The pressure to make Augusta National look perfect for a week each year is immense — and certainly still at the core of our nation’s obsession with lawn care aesthetics. You want to take a look at what the word’s most famous golf course really looks like when the cameras are off? It’s easy. Go to GoogleMaps.com and type in “Augusta National Country Club.” Click on the satellite button and then begin to zoom in. What you’ll find is grass that probably looks a lot like your grass. You’ll see bare patches and faded greens. You’ll find empty rubber-lined holes in the earth where those made-for-TV ponds were filled when the cameras were on. It’s a rather scorched earth appearance that most people wouldn’t imagine when they think of the Masters.

BUT IS GOLF THE ENEMY?

But if the premise is correct that the Masters started all of this environmental mess related to golf and expectations, is it still fair nearly a half century later to paint the golf industry with an environmental black mark overall? That answer is more complicated.

The historical horror stories are rampant. Jeff Carlson, who runs one of the nation’s premiere organic courses on Martha’s Vineyard, has talked openly about living next door to the storage shed at a golf course when he was younger. He would stir chemicals with his bare hands and ignore protective gear — until exposure to the chemicals caused his wife’s hair to fall out and made her gravely ill.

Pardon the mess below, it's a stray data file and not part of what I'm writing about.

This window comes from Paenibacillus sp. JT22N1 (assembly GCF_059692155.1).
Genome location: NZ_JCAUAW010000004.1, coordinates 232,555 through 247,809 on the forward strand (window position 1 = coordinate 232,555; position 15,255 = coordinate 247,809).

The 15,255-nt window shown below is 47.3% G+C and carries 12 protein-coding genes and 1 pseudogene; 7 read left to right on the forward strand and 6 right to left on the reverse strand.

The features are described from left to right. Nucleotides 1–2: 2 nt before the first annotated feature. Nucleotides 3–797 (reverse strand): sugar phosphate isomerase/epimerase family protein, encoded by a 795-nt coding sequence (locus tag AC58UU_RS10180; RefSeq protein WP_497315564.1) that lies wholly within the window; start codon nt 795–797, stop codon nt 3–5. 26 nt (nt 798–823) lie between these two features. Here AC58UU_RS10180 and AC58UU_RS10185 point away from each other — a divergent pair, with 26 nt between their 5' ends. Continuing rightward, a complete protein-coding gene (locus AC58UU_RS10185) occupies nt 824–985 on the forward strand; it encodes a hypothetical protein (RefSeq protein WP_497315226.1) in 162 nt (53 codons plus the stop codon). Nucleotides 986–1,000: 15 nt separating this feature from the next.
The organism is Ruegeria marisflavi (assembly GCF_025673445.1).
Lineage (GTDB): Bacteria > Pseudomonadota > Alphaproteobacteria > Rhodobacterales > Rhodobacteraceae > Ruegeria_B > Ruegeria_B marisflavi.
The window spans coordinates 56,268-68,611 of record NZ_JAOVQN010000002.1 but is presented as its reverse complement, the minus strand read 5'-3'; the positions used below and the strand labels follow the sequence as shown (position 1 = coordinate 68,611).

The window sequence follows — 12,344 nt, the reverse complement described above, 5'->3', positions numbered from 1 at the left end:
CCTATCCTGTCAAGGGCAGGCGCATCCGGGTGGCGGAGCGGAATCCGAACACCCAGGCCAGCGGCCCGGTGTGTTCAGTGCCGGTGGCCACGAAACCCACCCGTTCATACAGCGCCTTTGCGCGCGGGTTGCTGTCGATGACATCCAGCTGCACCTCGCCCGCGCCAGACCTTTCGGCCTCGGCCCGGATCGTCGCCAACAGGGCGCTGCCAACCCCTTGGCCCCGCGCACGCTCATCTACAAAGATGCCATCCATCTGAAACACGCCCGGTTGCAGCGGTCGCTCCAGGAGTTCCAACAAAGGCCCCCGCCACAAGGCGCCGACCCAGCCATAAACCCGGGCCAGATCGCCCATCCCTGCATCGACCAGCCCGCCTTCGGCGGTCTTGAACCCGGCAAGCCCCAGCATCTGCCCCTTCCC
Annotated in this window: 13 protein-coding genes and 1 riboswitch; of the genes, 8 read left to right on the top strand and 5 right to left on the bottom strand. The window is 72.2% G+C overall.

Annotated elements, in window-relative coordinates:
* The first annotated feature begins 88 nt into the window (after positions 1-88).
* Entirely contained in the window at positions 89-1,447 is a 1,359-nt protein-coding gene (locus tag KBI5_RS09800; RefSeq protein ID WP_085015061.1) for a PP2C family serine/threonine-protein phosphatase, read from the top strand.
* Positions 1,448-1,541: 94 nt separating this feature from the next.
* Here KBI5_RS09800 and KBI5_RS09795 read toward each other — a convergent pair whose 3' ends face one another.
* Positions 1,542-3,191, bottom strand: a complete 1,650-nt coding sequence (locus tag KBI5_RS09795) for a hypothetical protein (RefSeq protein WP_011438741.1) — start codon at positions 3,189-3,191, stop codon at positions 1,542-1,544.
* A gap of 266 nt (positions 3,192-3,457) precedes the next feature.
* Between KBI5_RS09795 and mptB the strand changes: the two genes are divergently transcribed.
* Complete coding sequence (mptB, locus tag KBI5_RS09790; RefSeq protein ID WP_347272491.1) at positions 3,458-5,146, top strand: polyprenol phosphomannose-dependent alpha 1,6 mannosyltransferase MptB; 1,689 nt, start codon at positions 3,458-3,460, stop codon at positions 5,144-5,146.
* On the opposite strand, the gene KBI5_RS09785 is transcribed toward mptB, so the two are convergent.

Phil Catron, founder of Naturalawn of America and a former executive at ChemLawn, told me about so many of his colleagues who are now gone, killed by what he feels was excessive exposure to chemicals. Those kinds of anecdotal images can make one wonder why we still have golf and lawn chemicals in the first place.

Ultimately, though, it’s not entirely the golf industry’s fault. Golf superintendents, led the examples of Carlson and others, have by and large cleaned up their act. The Audubon folks enlist more and more courses in their environmental stewardship program each year. Many of the men and women in the golf industry that I’ve come across wouldn’t spray anything at all if they didn’t have to. Many who do spray as a part of their course maintenance protocols use as little toxic material as possible, put up warning signs on the course and dress appropriately.

The real issue is expectations and marketing. Golf can be played amongst a few weeds and brown patches, but customers who have been overtly and subliminally motivated by ad dollars, don’t want to hear it.